6 Project Management Tips
Managing the project seemed so simple at first. Your boss gave you an objective, you gathered your team, and the road to completion looked to be a straight line. But as you’ve learned time and again, project management is rarely so simple as that.
Now, the project is a mess. Deadlines are fast approaching, key deliverables are well behind schedule, and the client has set up a conference call tomorrow, where you just know Dave will throw out some newfangled idea that will add yet another requirement to the project. Ugh, why is there always a Dave?
If you’re a project manager who got a serious sense of déjà vu from the description above, then these project management tips are for you.
1. Listen Before You Leap
All projects present unique challenges, but if we had to pick a key source of misery for most project managers, it would be when the various parts of a project contend with one another. Stakeholder expectations must be tempered with the realities of the situation; schedules must stay on track, even as one deliverable spins out of control; and costs must be balanced with managing project failure.
The source of this misery is a project manager who launched a project without a concrete vision of what the project’s timeline, deliverables, and scope should be. Instead, take a step back and begin every project with a phase of active listening. Engage with the stakeholders to see what their goals are. Speak with your team and get feedback on what they think is possible. And pay close attention to restrictions, especially ones that may remain unspoken.
Active listening and asking questions will properly equip you to analyze the project and determine the best path forward. You won’t be able to accommodate everyone’s desires and opinions, but an open mind will help you plot a course that works to everyone’s advantage.
2. Communicate Clearly
Now that you've developed a plan, you need to communicate it to your team and stakeholders. Let them know what the project’s goals and expectations are, as well as any potential obstacles or setbacks. Tell them in clear, concise language, and try to keep the message uniform for all parties. Also, document everything for future reference, and make sure people know where to find this information.
You may feel the need to hedge your language, especially to soften bad news. Don’t fall into this trap. It's better to be upfront about setbacks immediately, rather than set unrealistic goals that won’t come to fruition.
3. Recognize Knowledge Gaps
Projects require expertise in a variety of fields to succeed: writing, programming, accounting, you name it. This daunting fact can lead project managers to think they need expertise in every area of a project. But you don’t have to be a polymath for your project to succeed. Instead, remember you've gathered a team of experts, and your job is to combine their top talent with yours to ensure success.
When you don’t know the answer to a question, find the appropriate person and ask. No one will think less of your leadership abilities. In fact, they'll be happy to have someone engaging them in their interests.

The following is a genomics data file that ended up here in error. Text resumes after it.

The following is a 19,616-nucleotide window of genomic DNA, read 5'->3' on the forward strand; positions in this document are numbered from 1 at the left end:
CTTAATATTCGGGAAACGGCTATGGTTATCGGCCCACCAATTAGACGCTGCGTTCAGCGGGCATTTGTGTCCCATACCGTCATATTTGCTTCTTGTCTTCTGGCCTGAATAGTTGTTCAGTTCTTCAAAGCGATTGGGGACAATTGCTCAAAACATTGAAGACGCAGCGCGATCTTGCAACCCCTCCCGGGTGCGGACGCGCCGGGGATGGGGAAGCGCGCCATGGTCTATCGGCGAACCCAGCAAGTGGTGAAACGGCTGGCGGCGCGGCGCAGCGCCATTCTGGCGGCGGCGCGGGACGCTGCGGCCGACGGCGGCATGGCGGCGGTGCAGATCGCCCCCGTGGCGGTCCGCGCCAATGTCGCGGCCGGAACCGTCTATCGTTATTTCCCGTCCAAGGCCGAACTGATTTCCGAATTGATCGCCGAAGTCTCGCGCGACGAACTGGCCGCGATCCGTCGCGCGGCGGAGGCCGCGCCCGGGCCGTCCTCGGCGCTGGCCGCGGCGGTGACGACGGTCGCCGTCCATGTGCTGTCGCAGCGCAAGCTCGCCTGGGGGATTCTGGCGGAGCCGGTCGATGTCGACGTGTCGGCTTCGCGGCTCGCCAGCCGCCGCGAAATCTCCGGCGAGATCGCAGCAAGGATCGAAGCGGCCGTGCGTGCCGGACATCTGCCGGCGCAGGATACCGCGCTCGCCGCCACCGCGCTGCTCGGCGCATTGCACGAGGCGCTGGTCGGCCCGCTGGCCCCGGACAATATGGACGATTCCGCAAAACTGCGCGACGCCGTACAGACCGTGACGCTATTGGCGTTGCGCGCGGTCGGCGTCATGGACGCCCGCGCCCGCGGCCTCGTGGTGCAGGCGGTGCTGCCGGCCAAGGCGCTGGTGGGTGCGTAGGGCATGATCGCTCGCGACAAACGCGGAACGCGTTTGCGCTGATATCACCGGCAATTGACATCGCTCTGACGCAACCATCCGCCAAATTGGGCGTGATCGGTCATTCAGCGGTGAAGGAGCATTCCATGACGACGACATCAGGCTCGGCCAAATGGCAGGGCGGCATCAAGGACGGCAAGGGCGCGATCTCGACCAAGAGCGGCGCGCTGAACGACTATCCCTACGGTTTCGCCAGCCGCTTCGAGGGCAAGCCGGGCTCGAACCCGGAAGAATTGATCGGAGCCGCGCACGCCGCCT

4. Limit Scope Creep
A project’s scope will change. Aspects you thought were fundamental will become ancillary, and deliverables you couldn’t imagine will suddenly be necessary. Scope creep, however, happens when additional requests and requirements balloon beyond the initial project parameters. Limiting scope creep can be tricky, especially when the request comes from a higher-up.
An excellent preventative measure is clear communication during the early stages. Make sure everyone agrees on the scope before major work is started. Keeping meticulous records will help, too. That way, you’ll have a defense if someone tries to sneak in an extra deliverable that wasn’t agreed upon originally.
You may need to be assertive, and just say no, suggesting the additional requests be spun off as a new project.
5. Know Your Tools
Your tools will help you organize your documents, communicate effectively, and connect you to the various stakeholders. Given their importance, you should learn everything you can about them.
If you use a project management software, such as Trello or LiquidPlanner, explore online tutorials and forums to pick up some handy tricks. Don’t forget to keep learning about those unassuming tools, too. Your calendar, issue log, and note-taking software may house lesser-known features that could greatly limit busywork.
6. Celebrate Success
It’s not all about the big finish — although definitely celebrate that. Small successes on the path to a completed project are important, too. Remember to congratulate your team and recognize their performance. Take small moments with stakeholders to enjoy progress. And treat yourself to an expensive coffee after a grueling task is checked off the to-do list. You’ve earned it.
Above all, remember that project management is about getting everyone to move in the same direction. Use your emotional intelligence to understand your stakeholders, and lead by example to create a team dynamic of support and workmanship. With that motivation and these project management tips, your project will still present challenges, but at least everyone will be moving toward the same goal.